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Old 05-08-2008, 05:31 PM   #1
JJ31069
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What does "$" mean?


I am new to Linux. Using cygwin to XWin to a RedHawk server. I was told the location of the file I need is at $somplace\top.

What does the "$" mean? Is this like an environment variable? How do I get to that directory.

Thanks.
 
Old 05-08-2008, 05:45 PM   #2
sowell
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$ usually is something you see for a normal user using most shells. Thats not the true answer you are looking for, but thats all i know. I'm curious to know the answer to that myself.

sol
 
Old 05-08-2008, 06:00 PM   #3
jailbait
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$ has the meaning of "the contents of". Try these two commands:

echo PATH
echo $PATH

-----------------
Steve Stites
 
Old 05-08-2008, 06:11 PM   #4
sowell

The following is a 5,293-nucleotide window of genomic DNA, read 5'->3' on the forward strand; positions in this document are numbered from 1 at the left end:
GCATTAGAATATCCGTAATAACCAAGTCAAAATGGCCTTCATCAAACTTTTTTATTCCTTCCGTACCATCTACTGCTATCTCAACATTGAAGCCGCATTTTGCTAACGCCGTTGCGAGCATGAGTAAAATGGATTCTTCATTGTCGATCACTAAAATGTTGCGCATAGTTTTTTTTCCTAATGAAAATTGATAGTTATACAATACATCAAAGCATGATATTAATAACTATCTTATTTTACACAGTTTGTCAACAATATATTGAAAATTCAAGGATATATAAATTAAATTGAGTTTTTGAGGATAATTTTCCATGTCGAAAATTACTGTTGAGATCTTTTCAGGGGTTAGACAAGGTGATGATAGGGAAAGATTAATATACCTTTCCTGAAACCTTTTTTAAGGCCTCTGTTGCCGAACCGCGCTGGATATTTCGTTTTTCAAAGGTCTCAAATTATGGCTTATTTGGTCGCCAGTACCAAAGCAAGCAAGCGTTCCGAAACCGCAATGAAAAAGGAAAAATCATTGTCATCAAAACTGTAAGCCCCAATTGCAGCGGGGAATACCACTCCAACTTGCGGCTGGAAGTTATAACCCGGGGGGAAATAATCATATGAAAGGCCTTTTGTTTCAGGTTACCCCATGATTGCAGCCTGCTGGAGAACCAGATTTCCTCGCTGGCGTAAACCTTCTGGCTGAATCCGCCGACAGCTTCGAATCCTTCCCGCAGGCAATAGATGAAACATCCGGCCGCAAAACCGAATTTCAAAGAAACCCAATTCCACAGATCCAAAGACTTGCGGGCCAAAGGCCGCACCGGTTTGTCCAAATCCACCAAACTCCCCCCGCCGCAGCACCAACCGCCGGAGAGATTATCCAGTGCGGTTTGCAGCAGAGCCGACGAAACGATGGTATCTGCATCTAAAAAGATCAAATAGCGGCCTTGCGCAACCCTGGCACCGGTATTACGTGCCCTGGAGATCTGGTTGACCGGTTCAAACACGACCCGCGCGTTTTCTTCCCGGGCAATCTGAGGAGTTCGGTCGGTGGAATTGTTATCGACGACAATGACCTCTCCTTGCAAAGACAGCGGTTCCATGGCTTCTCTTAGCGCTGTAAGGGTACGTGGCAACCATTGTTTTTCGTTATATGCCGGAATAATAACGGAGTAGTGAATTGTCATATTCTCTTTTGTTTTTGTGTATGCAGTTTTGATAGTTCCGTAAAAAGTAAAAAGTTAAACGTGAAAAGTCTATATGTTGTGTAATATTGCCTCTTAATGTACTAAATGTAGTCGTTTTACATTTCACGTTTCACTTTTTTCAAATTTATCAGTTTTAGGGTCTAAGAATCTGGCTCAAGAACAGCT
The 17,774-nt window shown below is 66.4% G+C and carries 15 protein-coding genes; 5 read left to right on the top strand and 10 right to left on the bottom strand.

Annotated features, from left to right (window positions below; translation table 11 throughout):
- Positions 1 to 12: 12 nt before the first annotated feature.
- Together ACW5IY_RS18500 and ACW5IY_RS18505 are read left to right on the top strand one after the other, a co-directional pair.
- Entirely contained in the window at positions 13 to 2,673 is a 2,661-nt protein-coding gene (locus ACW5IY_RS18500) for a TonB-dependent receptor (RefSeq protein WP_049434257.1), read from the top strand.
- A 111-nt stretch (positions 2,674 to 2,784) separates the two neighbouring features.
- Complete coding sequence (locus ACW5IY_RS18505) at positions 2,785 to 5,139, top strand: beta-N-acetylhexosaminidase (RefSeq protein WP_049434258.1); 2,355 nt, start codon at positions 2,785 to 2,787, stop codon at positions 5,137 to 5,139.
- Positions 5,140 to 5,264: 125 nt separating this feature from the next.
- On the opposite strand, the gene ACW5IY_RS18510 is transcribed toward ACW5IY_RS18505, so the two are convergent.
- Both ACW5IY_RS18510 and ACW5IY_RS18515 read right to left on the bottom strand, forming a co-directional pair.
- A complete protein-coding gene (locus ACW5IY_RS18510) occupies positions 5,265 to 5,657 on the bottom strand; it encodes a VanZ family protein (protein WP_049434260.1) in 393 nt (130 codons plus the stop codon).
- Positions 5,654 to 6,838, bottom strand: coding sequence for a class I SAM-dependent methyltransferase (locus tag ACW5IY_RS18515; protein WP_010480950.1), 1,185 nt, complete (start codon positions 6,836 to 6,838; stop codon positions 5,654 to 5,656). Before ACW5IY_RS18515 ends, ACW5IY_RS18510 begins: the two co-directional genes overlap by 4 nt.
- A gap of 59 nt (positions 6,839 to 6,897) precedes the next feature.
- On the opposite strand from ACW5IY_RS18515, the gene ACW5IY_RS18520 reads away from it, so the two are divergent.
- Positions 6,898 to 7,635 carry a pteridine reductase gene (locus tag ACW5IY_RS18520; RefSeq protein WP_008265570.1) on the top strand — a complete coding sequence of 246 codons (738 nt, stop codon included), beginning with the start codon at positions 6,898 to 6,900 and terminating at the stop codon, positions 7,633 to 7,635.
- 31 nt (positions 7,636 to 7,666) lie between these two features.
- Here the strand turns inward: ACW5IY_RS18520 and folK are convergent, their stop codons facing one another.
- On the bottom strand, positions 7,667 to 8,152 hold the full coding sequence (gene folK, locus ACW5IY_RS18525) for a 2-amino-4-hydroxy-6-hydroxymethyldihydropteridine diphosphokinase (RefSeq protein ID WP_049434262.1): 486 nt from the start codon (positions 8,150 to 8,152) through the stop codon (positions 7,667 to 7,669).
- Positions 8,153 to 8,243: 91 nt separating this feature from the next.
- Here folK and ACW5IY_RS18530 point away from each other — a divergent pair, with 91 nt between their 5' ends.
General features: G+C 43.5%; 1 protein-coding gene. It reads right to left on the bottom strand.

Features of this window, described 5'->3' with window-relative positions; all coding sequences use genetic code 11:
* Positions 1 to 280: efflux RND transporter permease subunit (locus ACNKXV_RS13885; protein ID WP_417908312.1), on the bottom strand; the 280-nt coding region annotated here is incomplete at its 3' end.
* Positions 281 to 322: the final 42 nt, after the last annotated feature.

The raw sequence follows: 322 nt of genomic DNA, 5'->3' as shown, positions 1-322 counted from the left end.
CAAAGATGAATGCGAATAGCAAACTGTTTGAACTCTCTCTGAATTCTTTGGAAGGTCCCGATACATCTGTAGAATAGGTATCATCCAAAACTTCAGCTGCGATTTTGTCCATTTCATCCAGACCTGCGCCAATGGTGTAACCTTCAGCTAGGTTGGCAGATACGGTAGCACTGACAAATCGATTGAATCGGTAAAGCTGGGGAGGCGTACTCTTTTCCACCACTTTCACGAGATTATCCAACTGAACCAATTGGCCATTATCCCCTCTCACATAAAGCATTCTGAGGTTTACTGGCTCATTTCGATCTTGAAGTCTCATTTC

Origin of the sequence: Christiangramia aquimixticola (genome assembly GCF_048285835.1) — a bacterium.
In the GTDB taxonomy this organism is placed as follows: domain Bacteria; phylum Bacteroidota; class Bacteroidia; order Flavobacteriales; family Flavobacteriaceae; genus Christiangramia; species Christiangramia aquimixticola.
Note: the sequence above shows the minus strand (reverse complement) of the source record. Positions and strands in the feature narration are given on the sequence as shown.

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ahhhh, interesting, thanks...

sol
 
Old 05-08-2008, 08:46 PM   #5
pixellany
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"$" also means "end of line" or "end of file" in certain programs--eg SED.
It can also be the prompt in your terminal.
Or it can just mean "dollars"

Take your pick....
 
Old 05-09-2008, 09:36 AM   #6
Pikidalto
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My understanding was that it means a prompt in CLI, as in:

$ some_command_here
 
Old 05-09-2008, 09:49 AM   #7
pixellany
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Quote:
Originally Posted by Pikidalto View Post
My understanding was that it means a prompt in CLI, as in:

$ some_command_here
That's only one of the possible meanings---did you read the thread?
 
Old 05-09-2008, 10:03 PM   #8
fbianconi
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I think that it means that who answered the question didn't know the exact path, but the file you're looking for is in a folder named top.
the $somplace thing is like saying /some/path/to/top, because in a shell it would be a variable
(this is my best guess)
 
  


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